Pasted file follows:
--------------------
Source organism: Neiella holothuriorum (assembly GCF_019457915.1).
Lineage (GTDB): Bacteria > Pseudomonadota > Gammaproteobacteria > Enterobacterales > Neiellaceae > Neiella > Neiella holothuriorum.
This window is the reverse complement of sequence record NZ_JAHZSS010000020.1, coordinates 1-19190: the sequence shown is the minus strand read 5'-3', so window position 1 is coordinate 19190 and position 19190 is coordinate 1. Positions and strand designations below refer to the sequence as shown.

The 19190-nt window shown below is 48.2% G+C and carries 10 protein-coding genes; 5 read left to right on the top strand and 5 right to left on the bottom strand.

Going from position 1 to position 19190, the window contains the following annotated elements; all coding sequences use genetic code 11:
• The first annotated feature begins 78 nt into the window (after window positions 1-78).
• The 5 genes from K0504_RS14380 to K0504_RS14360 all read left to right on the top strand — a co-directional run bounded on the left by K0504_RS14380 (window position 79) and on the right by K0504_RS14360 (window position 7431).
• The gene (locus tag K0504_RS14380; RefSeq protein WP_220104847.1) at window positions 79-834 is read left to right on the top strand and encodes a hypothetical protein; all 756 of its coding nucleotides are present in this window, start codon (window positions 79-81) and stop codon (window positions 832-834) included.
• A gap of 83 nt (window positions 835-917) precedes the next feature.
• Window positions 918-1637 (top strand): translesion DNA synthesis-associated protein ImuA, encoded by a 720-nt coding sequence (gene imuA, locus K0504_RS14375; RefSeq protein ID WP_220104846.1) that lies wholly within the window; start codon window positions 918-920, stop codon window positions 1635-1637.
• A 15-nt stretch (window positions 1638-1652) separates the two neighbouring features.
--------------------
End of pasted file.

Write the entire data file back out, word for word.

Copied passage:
Source organism: Neiella holothuriorum (assembly GCF_019457915.1).
Lineage (GTDB): Bacteria > Pseudomonadota > Gammaproteobacteria > Enterobacterales > Neiellaceae > Neiella > Neiella holothuriorum.
This window is the reverse complement of sequence record NZ_JAHZSS010000020.1, coordinates 1-19190: the sequence shown is the minus strand read 5'-3', so window position 1 is coordinate 19190 and position 19190 is coordinate 1. Positions and strand designations below refer to the sequence as shown.

The 19190-nt window shown below is 48.2% G+C and carries 10 protein-coding genes; 5 read left to right on the top strand and 5 right to left on the bottom strand.

Going from position 1 to position 19190, the window contains the following annotated elements; all coding sequences use genetic code 11:
• The first annotated feature begins 78 nt into the window (after window positions 1-78).
• The 5 genes from K0504_RS14380 to K0504_RS14360 all read left to right on the top strand — a co-directional run bounded on the left by K0504_RS14380 (window position 79) and on the right by K0504_RS14360 (window position 7431).
• The gene (locus tag K0504_RS14380; RefSeq protein WP_220104847.1) at window positions 79-834 is read left to right on the top strand and encodes a hypothetical protein; all 756 of its coding nucleotides are present in this window, start codon (window positions 79-81) and stop codon (window positions 832-834) included.
• A gap of 83 nt (window positions 835-917) precedes the next feature.
• Window positions 918-1637 (top strand): translesion DNA synthesis-associated protein ImuA, encoded by a 720-nt coding sequence (gene imuA, locus K0504_RS14375; RefSeq protein ID WP_220104846.1) that lies wholly within the window; start codon window positions 918-920, stop codon window positions 1635-1637.
• A 15-nt stretch (window positions 1638-1652) separates the two neighbouring features.